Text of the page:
Attributes: YLIB
  • REST-466C Gospel of John (3)

    A study of the Johannine Gospel, focusing on questions of authorship, literary characteristics, and theological issues.

    Attributes: YLIB
  • REST-472 History of Theology (3)

    The beginning of theology in the scriptures and early Christian thought; the historical causes of its evolution to the present. Study and analysis of patristic, scholastic, modern, and contemporary theologians and their methods of theological inquiry.

    Attributes: YLIB
  • REST-481D Central Christian Mysteries (3)

    A theological investigation of the mysteries of God: Father, Word, and Spirit; Creation; Incarnation; Redemption; and Resurrection. An analysis of the biblical data, man’s developing understanding of these mysteries historically, and the contemporary challenges to present dogmatic expressions with a view to the significance of these mysteries for the meaning of Christian life today and for the future.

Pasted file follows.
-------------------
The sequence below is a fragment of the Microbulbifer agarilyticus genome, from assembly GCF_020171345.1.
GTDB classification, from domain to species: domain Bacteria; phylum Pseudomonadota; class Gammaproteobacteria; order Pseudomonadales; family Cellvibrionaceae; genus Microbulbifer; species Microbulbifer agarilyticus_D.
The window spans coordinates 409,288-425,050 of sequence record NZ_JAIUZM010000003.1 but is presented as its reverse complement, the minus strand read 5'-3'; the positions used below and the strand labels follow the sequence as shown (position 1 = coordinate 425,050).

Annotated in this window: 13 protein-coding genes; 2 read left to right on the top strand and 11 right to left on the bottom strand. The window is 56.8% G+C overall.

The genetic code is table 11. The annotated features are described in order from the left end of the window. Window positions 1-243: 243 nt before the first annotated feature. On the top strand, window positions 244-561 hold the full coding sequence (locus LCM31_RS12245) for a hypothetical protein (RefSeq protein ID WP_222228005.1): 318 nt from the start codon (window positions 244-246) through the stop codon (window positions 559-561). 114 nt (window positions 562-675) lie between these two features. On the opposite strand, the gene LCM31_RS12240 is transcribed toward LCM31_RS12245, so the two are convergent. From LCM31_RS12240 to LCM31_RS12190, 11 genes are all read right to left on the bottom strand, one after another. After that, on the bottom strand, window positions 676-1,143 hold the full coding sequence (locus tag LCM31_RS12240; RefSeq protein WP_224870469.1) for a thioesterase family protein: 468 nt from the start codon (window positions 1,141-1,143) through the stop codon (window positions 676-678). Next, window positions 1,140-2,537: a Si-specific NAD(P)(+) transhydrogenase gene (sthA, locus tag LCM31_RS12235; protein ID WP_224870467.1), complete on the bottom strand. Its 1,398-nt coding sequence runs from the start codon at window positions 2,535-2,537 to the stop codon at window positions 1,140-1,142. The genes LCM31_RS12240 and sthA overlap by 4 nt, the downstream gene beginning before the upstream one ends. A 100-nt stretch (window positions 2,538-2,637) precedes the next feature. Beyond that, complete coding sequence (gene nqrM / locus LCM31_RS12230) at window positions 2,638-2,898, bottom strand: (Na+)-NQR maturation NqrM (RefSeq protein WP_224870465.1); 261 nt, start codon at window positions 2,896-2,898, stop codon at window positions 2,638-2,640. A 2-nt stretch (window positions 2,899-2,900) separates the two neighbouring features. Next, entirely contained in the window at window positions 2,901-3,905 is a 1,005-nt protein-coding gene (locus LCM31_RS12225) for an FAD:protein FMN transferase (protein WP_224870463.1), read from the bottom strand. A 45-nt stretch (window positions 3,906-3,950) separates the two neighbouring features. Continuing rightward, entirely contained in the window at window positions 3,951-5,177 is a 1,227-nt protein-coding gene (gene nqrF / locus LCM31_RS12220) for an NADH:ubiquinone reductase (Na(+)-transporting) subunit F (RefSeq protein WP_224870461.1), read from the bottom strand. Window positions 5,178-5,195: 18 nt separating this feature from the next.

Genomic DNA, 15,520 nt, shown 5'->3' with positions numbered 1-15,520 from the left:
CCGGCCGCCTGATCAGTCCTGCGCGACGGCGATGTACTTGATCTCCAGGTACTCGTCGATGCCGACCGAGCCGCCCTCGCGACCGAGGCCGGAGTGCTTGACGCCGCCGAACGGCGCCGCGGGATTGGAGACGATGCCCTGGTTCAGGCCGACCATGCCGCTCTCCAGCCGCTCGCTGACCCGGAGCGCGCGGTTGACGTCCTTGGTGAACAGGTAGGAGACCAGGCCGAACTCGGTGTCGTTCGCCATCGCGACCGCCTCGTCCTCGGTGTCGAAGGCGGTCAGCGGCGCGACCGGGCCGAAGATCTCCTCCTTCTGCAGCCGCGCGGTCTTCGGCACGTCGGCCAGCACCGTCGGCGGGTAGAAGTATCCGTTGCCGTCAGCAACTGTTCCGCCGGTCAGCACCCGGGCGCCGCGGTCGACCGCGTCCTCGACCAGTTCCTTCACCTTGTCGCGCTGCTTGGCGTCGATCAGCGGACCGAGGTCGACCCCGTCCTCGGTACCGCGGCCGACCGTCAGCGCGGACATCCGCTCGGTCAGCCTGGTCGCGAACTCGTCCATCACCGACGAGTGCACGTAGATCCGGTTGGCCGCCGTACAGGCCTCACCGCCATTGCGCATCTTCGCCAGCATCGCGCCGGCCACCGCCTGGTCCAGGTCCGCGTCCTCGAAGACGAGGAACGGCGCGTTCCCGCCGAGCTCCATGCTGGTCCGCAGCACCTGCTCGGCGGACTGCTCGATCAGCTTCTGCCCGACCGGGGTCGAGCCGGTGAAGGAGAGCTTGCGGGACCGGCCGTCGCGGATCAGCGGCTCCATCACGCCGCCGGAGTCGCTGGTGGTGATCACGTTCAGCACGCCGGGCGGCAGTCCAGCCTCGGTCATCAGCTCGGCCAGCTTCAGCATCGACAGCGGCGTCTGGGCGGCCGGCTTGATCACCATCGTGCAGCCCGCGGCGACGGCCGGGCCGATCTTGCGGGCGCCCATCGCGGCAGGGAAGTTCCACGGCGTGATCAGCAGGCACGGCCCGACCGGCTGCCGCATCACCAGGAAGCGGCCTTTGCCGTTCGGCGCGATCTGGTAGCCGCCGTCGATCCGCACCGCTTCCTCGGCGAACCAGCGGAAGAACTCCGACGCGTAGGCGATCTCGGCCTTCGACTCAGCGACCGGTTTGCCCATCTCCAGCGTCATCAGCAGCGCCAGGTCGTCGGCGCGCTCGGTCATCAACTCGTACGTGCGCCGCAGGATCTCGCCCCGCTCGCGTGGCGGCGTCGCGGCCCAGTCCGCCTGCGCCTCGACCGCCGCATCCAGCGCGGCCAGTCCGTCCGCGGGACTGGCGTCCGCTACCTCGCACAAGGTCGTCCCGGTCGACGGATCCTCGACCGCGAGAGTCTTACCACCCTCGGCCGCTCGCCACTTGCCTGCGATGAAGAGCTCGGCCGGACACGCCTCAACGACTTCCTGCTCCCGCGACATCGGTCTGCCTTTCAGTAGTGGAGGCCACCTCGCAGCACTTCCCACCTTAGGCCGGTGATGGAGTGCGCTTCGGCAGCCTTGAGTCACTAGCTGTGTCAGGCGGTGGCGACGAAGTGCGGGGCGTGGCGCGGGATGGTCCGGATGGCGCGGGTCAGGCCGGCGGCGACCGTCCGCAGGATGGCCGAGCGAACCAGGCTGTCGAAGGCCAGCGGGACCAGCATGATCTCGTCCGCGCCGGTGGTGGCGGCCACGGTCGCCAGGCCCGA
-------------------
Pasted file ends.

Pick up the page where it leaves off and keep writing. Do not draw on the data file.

Attributes: YLIB
  • REST-485 Catholic Heritage Roots (3)

    Offered in the spring semester, the students study the archaeology, history, and geography of Israel and Rome to prepare for a two-week on-site experience of these two key locations in the Catholic tradition with guided tours and lectures. A written daily journal and reflection to incorporate the experience with the Catholic heritage is required in addition to shorter research papers during the semester. Additional fees for travel will apply. Permission of the instructor is required to register.

    Attributes: YLIB
  • REST-496 Independent Study (1 TO 3)

    Reading and research projects in the broad areas of religious studies: general, biblical, historical, and theological. Under the direction of a department member, students will prepare and follow a schedule of readings, conferences, research, writing, and oral presentations. Completion of the Independent Study/Tutorial Authorization form is required.

    Attributes: YLIB ZCAP ZCIV ZRES
    Pre-requisites: GPA >=2.75

Religious Studies

For More Information

Fr. William Graf
Department Chair
(585) 385-8251

(585) 385-8064